The Duckworth Paper Types on the Large Queens - 1868-1870's

Collectors of the Large Queens often have trouble distinguishing between the ten paper types that were used to print these stamps. Although the Duckworths in their book about the issue go into great detail to help collectors identify the papers, the Unitrade catalogue gives no information whatsoever to assist collectors in this regard.

The purpose of this post is to try to shed some light on the subject of how to identify and distingush between these types of paper.

I want to emphasize that I am NOT an expert on Large Queens and I am still learning about these papers myself. I am fairly confident about my descriptions of all the paper types except for 7 and 9, which I may have backwards. I just see so few stamps on these papers that my descriptions here can only be taken as conjecture. I do not own an example of number 9, so I don't illustrate it here. However, I did once have an example and can describe it here.  If you have an example and would like to send me a scan of the back, I would be delighted to add it to this article. I wanted to publish this now because I feel that an imperfect article is better than no article. I can at least up date it as more scans become available.

The Thin Papers - Duckworth Types 1 and 2

Duckworth Paper 1

Paper 1 has a slightly translucent appearance from both the front and back when placed against a black background. It is not a particularly thin paper when measured, as it is generally 0.0032" thick when measured with a micrometer, making it just as thick as most of the papers used for the preceding Cents Issue. One distinguishing feature of this paper though is the absence of any clear mesh: paper 8, the thick soft blotting paper is the only other type that shows no clear mesh. However, it is smooth and highly opaque. This paper is greyish and has a rough appearance.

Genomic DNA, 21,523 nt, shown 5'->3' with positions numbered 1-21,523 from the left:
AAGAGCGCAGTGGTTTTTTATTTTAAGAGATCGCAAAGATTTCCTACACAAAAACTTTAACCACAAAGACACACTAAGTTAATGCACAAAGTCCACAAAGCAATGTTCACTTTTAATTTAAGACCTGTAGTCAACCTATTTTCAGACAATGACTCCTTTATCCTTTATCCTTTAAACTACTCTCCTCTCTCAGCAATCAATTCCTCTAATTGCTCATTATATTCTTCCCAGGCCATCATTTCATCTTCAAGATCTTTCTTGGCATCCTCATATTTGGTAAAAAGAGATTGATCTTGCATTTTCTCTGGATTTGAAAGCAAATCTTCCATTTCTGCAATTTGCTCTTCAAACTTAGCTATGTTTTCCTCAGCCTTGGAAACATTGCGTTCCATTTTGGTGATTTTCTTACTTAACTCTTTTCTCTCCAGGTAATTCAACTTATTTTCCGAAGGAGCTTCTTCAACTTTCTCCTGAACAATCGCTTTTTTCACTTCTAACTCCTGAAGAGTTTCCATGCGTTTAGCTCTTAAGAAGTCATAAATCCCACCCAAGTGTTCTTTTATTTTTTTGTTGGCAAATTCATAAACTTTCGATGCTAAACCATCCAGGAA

Duckworth Paper 2

Paper 2 as you can see has a softer appearance than does paper 1. Like paper 1, there is a translucent appearance, with a portion of the design being clearly visible through the paper. Paper two has a clear horizontal mesh pattern, as do papers 3, 4 and 10. What distinguishes paper 2 from the others though is that it is less than 0.003" thick when measured with a micrometer. This example here measures 0.0025".

Both of these papers are what the Scott and Unitrade catalogues are referring to when they list the stamps of this issue on thin paper.

The Normal Papers - Duckworth Papers 3 and 4

Duckworth Paper 3

This paper has a distinct horizontal mesh when examined closely, although the fibres are quite closely spaced, so that the horizontal striations do not stand out as clearly as they do on paper types 4 and 10. This is probably one of the most commonly encountered horizontal wove paper types on this issue. It measures 0.003" thick when measured with a micrometer. 

Duckworth Paper 4

This paper is distingushed from paper 3 by the fact that the horizontal striations are highly visible and form a uniform pattern in the paper. It lacks the smooth appearance of paper 10, being neither smooth, nor rough in appearance. Like paper 3, it usually measures between 0.0025" and 0.0035" thick.